Unfortunately, this only relates to my particular instance and nobody elses, it proves nothing except that I'm on a really nice long joyride. None of the above can be measured, or scientifically quantified, I know that, and KNEW that before ever setting foot in Stanford. The first group will eventually end up a footnote in the medical books, if that, this was understood also before embarking, and that's okay, really okay.

I went up for myself, my kids, my family, and my quality of life, hoping for improvements. All else is gravy.

I do think though, that my particular flavor of MS, inflow/outflow as I see it, is only part of the MS picture, and fixing that in however it presents in all MS patients is not going to solve the MS puzzle, but it's surely going to make a dent in a lot of people's lives. For now, amoi will take what he can get and be thankful for it, whether I can explain it in molecules and big words or not...

Apologies for the narrative.
RRMS Dx'd 2007, first episode 2004. Bilateral stent placement, 3 on left, 1 stent on right, at Stanford August 2009. Watch my operation video: http://www.youtube.com/watch?v=cwc6QlLVtko, Virtually symptom free since, no relap
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Postby blossom » Mon Dec 13, 2010 9:02 pm

i feel that one thing will not fit all. "i wish" we know some get better with chiro. some with diet, some with liberation still a lot of work to be done there, some were diag. with ms and it was lymes, there have been many testimonies of people getting better from this or that. why not everybody if it is the same disease we all have? so how are these drugs they have peddled gonna help-especially if they are targeting the wrong thing.

ccsvi has proven that there is a connection or why do some get worse and some better. say me, ok, they got the top open but if the veins in the spine are still screwed up for whatever reason could that cause another problem? could that be why i am worse? as far as i know the top is ok. "i hope i think." they dabbled with my agyous vein at the top if the bottom is kinked or has pressure and they have no way of addressing that yet could that be why i am experiencing numbness and getting worse?

so, for sure blood flow is involved. until they figure out why some got worse it leaves a black hole. the ones that improve and then decline when restenosis or clots form get that cleared again and improve again they must have the probem there only. but if you improve some but not enough is the bottom involved? a boat cruises down a river that is all clear but when it runs into a place that is not clear where is it to go? these researching ccsvi have their work cut out for them. we know more now that the risk of clotting and other not so fun things are a real risk and is happening a good bit. they gotta figure out a way that people aren't having to have this done over and over and in time they will.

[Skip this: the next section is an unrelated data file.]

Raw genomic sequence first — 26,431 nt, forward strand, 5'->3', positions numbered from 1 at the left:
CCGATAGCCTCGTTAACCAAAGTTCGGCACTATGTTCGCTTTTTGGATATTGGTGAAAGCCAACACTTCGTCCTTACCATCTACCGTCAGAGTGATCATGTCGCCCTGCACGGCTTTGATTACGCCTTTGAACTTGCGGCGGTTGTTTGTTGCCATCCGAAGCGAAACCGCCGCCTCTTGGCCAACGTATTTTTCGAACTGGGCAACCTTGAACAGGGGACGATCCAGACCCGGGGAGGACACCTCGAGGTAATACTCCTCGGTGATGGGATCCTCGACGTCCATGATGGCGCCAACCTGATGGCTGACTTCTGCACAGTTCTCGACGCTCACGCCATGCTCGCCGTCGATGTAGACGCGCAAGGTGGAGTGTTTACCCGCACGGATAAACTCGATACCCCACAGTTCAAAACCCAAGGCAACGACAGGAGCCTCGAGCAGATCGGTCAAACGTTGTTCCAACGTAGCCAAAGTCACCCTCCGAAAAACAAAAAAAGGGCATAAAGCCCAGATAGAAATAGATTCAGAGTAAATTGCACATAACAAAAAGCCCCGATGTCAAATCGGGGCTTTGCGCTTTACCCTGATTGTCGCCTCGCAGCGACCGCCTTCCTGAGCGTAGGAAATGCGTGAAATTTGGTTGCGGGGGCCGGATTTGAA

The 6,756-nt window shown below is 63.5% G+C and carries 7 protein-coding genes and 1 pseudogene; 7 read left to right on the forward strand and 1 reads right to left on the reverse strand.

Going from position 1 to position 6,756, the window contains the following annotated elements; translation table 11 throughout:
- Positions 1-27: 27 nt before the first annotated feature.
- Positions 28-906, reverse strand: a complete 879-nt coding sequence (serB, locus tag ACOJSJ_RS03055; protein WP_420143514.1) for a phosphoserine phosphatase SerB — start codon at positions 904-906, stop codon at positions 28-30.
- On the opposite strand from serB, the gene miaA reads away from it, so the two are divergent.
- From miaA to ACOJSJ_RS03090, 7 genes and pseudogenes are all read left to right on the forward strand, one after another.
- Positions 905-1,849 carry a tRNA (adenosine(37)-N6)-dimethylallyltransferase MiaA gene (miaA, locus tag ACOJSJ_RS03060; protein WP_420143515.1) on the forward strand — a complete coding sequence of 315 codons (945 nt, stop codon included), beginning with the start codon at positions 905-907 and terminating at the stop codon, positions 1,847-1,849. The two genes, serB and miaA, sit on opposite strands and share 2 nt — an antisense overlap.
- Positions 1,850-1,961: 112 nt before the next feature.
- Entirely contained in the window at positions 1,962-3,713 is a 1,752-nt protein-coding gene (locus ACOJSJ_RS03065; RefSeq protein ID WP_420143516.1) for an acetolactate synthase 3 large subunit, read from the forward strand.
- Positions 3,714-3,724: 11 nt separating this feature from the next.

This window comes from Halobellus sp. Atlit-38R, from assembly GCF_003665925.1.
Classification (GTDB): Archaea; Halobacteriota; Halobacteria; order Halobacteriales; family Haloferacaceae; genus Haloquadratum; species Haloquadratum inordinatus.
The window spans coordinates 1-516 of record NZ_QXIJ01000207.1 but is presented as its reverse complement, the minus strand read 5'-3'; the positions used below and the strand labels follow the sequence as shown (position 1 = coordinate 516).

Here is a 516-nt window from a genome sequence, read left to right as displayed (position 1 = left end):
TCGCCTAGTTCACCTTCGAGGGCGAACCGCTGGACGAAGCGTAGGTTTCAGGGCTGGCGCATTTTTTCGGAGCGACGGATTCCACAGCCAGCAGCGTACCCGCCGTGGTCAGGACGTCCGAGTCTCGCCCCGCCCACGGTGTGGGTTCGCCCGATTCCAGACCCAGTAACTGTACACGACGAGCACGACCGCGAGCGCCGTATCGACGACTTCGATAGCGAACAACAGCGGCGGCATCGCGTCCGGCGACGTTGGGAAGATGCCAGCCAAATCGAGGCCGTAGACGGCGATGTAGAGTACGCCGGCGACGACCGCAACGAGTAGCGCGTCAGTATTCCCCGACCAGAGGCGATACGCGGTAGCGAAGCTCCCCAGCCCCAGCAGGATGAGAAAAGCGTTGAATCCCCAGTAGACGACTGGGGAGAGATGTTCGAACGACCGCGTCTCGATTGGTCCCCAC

in the meantime i think we have to stay open minded that anything that could be the culprit causeing our symptoms if you can check it out. myself, i maintain injury started this mess for me. also, there's the fact that my x-husbands first wife had ms. could i have contracted a virus from him and the fall trigured it? adding to a screwed up spine. lymes disease can be sexually transmitted and transmitted from mother to the baby in the womb. could there be a virus or bacteria that weakens or screws up our veins? there is next to no research on if ms can be sexually transmitted but those that have say it may account for parts of the world that was pretty much ms free until frisky little soldiers from areas that ms did exist were in these countries.

then there's the iron deposit issue. this all has to be dealt with and there are those working on it. do i have iron deposits? i should if i have what they call ms and they treated me for ccsvi. is there a way they can check these deposits? i only have 1 lesion all these yrs. that i've been told about. wish they'd figure out a way to get that sucker outta there and see if things cleared up. maybe a shot of stem cells to jump start things.

basically i want to take a screaming fit most of the time because these relentless rotten symptoms have dodged the bullet forever it seems. yep, ms doesn't kill you but the symptoms will and personally i think it is driveing me to the crazy side a lot anymore.
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Postby eric593 » Tue Dec 14, 2010 2:23 am

I thought lesion formation resulted FROM immune system activities, its "cleanup" inadvertently creating scar tissue (lesions). It is what is triggering the immune system to begin with that is the question, be it iron deposition or pathogens or molecular mimicry that Embry argued so forcefully for until CCSVI came along.
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Postby Nasti » Tue Dec 14, 2010 4:51 am

This seems like a plausible explanation, but there also might be other triggers and causes for forming lesions and thus disabilities. CCSVI does not work for everybody all the time.
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Postby Cece » Tue Dec 14, 2010 10:56 am

Nasti wrote:This seems like a plausible explanation, but there also might be other triggers and causes for forming lesions and thus disabilities. CCSVI does not work for everybody all the time.

It might, once the docs work out best practices, including follow-up care! (Ok, "everybody" would be a stretch, but "nearly everybody" would us closer than we are!)